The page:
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PerloveHISTART 393 / JUDAIC 317 / RCORE 334: Holy Land in Jewish, Christian, Islamic Culture

Winter 2015

James McBey
The Advance on Jerusalem -- Wadi Ali (Second Palestine Set, No. 4)
1920
etching | paper
Gift of Carl Fredric Clarke
1949/1.76
Marc Chagall
The Bible: The People of Israel
1929 – 1939
etching | paper
Museum Purchase
1959/1.95
A series of architectural spaces unfold, each showing figures engaged in some activity.  At right, the largest figure is shown seated looking upwards towards a light source.  The same figure, somewhat smaller, walks from right to left towards  a small architectural space at the left where the same figure lays a hand on the head of a kneeling woman.  Other scenes continue into the distance.
Marten van Heemskerck
St. Peter Baptising at Jerusalem
1568 – 1578
pen and brown ink | cream paper
Museum Purchase
1965/1.158
Francesco Cincinato
The Entry of Christ into Jerusalem
1629
pen and brown ink with brown wash
Gift through the Estate of Edward Sonnenschein
1970/2.27
Laurent de La Hyre
Battle Between the Christians and the Saracens, a scene from Torquato Tasso, "La Gerusalemme Liberata"
17th century
black and white chalk | brown paper
Purchased from the Estate of Edward Sonnenschein
1970/2.87
Laurent de La Hyre
A Scene from 'La Gerusalemme Liberata:' Tancred and Clorinda
1620s
black and white chalk | brown paper
Purchased from the Estate of Edward Sonnenschein
1970/2.88
Laurent de La Hyre
A Scene from 'La Gerusalemme Liberata:' Tancred Mourns Clorinda
1620s
black and white chalk | brown paper
Purchased from the Estate of Edward Sonnenschein
1970/2.89
A. R. Penck
Snow in Jerusalem, from the portfolio "Expedition to the Holyland"
1983
aquatint | Arches vellum paper
Museum purchase made possible by a gift from Helmut Stern
1984/2.2.12
A. R. Penck
The Opposition Want to Overthrow the Government, from 'Expedition to the Holylan
1983
two-color screenprint | Arches vellum paper
Museum purchase made possible by a gift from Helmut Stern
1984/2.2.15
Landscape view from the perspective of a ruin in the foreground. A village of white buildings is visible in the background, at the foot of two hills.
Francis Frith
View at Hebron
1857
albumen print | paper
Gift of Frederick P. and Amy McCombs Currier
1988/1.94.1-2
Elevated view of a domed brick building with many levels positioned on the edge of a steep ravine.
Francis Frith
Convent of Mar-Saba, Near Jerusalem
1857
albumen print | paper
Gift of Frederick P. and Amy McCombs Currier
1988/1.95.1-2
Conical-shaped building situated between two hills in a rocky, mostly barren landscape.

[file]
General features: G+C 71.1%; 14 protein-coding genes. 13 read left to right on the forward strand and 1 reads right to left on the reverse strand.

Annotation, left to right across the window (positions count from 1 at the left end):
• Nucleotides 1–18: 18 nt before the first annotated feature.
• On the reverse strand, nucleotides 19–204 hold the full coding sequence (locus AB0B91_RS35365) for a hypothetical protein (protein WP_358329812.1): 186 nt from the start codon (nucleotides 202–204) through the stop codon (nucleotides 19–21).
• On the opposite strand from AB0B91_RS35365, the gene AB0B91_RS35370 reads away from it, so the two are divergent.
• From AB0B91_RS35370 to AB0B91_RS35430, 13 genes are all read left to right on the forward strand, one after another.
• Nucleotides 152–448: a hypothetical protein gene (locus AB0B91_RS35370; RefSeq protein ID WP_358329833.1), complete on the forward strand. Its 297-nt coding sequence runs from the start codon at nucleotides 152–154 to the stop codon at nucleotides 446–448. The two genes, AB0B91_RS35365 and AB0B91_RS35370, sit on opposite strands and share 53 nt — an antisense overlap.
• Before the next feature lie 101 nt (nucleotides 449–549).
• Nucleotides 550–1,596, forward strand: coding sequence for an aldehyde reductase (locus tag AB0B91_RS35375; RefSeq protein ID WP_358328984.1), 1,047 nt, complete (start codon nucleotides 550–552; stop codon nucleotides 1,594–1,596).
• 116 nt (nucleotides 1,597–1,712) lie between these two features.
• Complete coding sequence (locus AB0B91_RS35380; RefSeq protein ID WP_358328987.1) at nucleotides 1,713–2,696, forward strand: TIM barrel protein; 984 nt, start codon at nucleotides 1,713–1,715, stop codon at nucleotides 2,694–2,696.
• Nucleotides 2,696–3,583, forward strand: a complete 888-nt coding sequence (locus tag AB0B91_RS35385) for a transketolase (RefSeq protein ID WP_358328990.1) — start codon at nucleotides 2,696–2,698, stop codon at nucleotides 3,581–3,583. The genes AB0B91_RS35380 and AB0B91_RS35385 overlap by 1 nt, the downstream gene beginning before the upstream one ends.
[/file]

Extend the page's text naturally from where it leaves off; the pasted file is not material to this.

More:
Francis Frith
Absalom's Tomb, Jerusalem
1857
albumen print | paper
Gift of Frederick P. and Amy McCombs Currier
1988/1.98.1-2

Throughout history fascinating images of Jerusalem were created in art and architecture by Jews, Christians and Muslims. This course investigates these images from the early modern period through the 21st century, an extended period which witnessed intense interest in the city from a religious, political, and romantic perspective. We will study paintings, prints, maps, architecture and photography, as well as contemporary installation art. While Jerusalem occupied the very center of the world in t-shaped maps of the middle ages, the city long remained the focus of attention for Christians, Jews, and Muslims who sought to literally or symbolically regain the sacred city with its famous religious sites. Renaissance Popes imagined Rome as the “New Jerusalem.” Christian rulers vainly attempted to launch crusades, now and then, from the fifteenth through the seventeenth centuries. 

Religious scholars, both Jewish and Christian, and European architects, continuously sought to reconstruct an “authentic” image of the ancient city and Temple in order to better understand the biblical events of the past. Many subsequent works of architecture such as churches and synagogues, including the Sistine Chapel, were inspired by the desire to re-create Solomon’s Temple. Early modern artists often depicted the Holy Land and the Temple of Jerusalem in the backgrounds of paintings and prints portraying biblical subjects. Moreover, Christians, Jews, and Muslims embarked upon pilgrimages to Jerusalem to renew their faith. In fulfillment of envisioned events of the End of Days, Christians, Jews, and Muslims focused upon Jerusalem as the site for these mystical events. European travelers were attracted by the exotic landscape and people of this region in the eighteenth and nineteenth centuries, and Jewish settlers of the early 20th century viewed Palestine as an ancient homeland of refuge from persecution. All of these diverse motivations contributed to the creation of splendid works of art and architecture

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View at Hebron (1988/1.94.1-2)

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March 28, 2018 4:16 p.m.

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